State labor department alive again
by Lynne W. Jeter
Published: October 23,2000
JACKSON – Even though Mississippi legislators shot down a bill earlier this year that would have authorized the formation of a state department of labor, the issue
has resurfaced as a possible agenda item for the 2001 legislative session, drawing much speculation from the business community.
Earlier this month, a senate subcommittee, headed by Senate Appropriations Committee Chairman Jack Gordon, D-Okolona, began holding hearings on the creation
of a state department of labor, supported by Gov. Ronnie Musgrove, who has said that taxpayers would save money by combining existing offices scattered among
various state agencies, and would increase the efficiency and effectiveness of the coordination of labor matters with a streamlined organization.
“It is our goal to provide training and retraining for our workforce, and to streamline our agencies to provide one point of contact for the people of Mississippi,” said
Musgrove. “We support maximizing federal funds that can be accessed from the U. S. Department of Labor and used in workforce training across the state of
The first of five hearings included testimony from labor representatives, and business representatives are expected to testify this week, with a report due on the
lieutenant governor’s desk by the end of November, said Gordon.
When asked his position on the state labor department issue, Gordon said that, as SAC chairman, he was not in favor of increasing the size of bureaucracy.
“We don’t know if this will be a legislative item in the next session,” Gordon said. “Over the last 20 years, various departments have been consolidated to make more
efficient use of state funds. We’re looking for the best way to insure that we do not lose federal dollars, and that we use state funds as efficiently as possible.”
Senate Bill 2668, which would have created the Mississippi Department of Labor-Management Relations by July 1, 2001, died in committee March 7. That bill called
for the new state agency to consist of a governor-appointed director and five appointed commission members over five agencies: employment security, workplace
safety and health, job development and training, employee relations and job discrimination and disabled employee assistance. But subsequent bills will determine the
makeup, which could include an appointed official, perhaps a labor union representative, or an elected official, along with the formation of several agencies. The
passage of a bill with a governor-appointed director would yield Musgrove with consolidated power he does not currently possess.
In less than a year at the helm, Musgrove has successfully accomplished several items on his agenda, including the passage of the state’s new economic development
plan in a three-day special session in late August that political observers estimated would not be so easy.
“The labor department issue is one in which a lot of legislators are walking the fence,” said a Capitol insider, who spoke on condition of anonymity.
Earlier this year, Musgrove said that the state had to return more than $50 million in federal funds because of the absence of a labor department.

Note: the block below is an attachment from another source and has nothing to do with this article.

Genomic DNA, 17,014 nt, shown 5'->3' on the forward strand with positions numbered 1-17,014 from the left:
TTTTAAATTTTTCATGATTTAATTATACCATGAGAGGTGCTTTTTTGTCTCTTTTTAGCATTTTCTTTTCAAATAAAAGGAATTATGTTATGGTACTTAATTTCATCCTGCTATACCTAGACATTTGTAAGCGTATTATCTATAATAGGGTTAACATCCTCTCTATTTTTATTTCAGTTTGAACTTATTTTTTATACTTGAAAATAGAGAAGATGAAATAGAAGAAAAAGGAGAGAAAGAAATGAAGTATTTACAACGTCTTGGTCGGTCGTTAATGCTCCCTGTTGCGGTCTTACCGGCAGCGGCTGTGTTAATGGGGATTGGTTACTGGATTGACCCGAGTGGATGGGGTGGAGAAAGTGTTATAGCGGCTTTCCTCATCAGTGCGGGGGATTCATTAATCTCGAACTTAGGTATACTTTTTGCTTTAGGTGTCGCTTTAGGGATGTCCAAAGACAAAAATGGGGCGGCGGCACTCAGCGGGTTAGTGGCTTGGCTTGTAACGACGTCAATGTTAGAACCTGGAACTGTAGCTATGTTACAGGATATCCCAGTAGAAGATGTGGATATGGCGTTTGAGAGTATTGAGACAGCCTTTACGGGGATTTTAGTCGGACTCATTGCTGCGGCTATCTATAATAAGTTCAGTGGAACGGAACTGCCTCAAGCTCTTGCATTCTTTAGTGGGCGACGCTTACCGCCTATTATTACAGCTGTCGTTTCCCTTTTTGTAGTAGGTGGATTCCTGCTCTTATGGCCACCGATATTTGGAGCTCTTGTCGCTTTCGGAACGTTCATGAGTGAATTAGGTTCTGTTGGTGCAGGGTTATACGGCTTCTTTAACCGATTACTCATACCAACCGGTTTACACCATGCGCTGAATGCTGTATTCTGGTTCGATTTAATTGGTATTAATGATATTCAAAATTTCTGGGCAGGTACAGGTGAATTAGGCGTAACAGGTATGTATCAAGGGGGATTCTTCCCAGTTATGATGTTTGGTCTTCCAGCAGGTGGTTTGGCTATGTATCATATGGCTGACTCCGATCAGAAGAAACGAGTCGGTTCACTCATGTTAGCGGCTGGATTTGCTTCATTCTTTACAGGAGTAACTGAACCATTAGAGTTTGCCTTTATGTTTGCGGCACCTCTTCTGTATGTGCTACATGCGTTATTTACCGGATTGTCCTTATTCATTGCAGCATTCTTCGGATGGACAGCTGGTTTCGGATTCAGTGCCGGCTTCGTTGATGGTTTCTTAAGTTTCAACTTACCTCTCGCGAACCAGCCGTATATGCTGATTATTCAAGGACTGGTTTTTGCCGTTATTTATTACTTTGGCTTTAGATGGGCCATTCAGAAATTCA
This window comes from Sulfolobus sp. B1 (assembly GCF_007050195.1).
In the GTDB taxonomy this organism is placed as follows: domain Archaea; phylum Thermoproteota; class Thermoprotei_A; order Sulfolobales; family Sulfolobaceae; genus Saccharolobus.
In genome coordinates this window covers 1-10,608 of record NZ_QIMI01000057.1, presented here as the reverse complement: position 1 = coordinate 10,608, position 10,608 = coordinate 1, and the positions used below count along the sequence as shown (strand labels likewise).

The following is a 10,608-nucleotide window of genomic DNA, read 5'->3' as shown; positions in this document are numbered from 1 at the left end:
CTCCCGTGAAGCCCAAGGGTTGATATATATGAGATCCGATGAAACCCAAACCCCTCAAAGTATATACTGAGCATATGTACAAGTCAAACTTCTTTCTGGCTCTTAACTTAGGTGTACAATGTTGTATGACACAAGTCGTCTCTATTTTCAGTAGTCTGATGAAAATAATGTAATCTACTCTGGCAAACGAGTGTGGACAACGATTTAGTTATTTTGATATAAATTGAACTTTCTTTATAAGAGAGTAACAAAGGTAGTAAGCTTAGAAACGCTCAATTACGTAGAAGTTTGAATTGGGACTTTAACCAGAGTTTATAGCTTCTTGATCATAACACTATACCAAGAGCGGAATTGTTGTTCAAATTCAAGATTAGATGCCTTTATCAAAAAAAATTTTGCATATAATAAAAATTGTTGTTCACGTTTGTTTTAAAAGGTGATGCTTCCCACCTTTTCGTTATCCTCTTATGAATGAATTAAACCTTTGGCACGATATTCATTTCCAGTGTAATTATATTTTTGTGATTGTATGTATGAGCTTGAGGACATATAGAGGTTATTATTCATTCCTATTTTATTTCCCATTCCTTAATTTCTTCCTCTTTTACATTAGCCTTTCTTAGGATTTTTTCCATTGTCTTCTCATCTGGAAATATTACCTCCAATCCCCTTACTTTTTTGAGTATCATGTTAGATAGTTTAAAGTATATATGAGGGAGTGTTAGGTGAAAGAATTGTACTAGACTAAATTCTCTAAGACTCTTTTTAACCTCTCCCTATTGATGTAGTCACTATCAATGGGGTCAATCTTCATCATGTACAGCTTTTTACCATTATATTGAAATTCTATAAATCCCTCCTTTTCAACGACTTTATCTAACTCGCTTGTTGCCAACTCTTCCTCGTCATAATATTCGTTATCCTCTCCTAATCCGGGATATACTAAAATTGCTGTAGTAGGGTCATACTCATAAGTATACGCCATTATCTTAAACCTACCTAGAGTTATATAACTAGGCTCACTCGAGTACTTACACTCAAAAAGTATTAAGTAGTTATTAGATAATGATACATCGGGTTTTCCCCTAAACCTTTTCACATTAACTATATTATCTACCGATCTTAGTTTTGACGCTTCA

“There have been reports that the state of Mississippi is not receiving millions dollars in federal funds because of the lack of a state labor department, but in our
research, we can find no indication that the state of Mississippi has lost any money because of that,” said Jerry McBride, president of Mississippi Manufacturers
Association. “When money is authorized to be used by the state, it can be directed by the governor to whatever state agency he chooses. Whether you have
something designated to a department of labor makes no difference.”
Others said the funds – namely, Welfare to Work money – were returned because available TANF funding was sufficient.
“That was not determined by having a department of labor,” said McBride. “It was determined by whether or not Gov. Fordice and the folks working for him applied
for it. It should be noted there are many other states that did not apply for this particular TANF money.”
Others have compared a state labor department to a taxpayer-assisted war chest that would serve primarily to increase the power of unions.
“Generally, businesses are opposed to establishing a department of labor for fear that it will create additional bureaucracy that businesses will have to report to,” said
McBride. “For example, there’s been talk about a state OSHA. But if we had a state OSHA, businesses would also have to report to the existing federal OSHA
because there’s no provision, nor plans, for the federal OSHA to pull out of the state.”
In most states with a true department of labor, the agency is controlled by organized labor, McBride said.
“In Mississippi’s case, having someone in charge from the 5.6% of the workforce that is unionized would not be representative of the other 94.4% of the workers,” he
Brad Morris, publisher of [ITAL]MS Pol,[ITAL] a newsletter that covers politics in the state, said legislation to create a state labor department would keep recurring,
probably for the duration of Musgrove’s term.
“Gov. Musgrove has stated support for it and will keep pushing for it,” he has said. “More bills will be presented next year for it. It depends on the support in the
Legislature for it. This year, there wasn’t, but I think that has yet to be decided.”
Contact MBJ contributing writer Lynne Wilbanks Jeter at firstname.lastname@example.org or (601) 853-3967.
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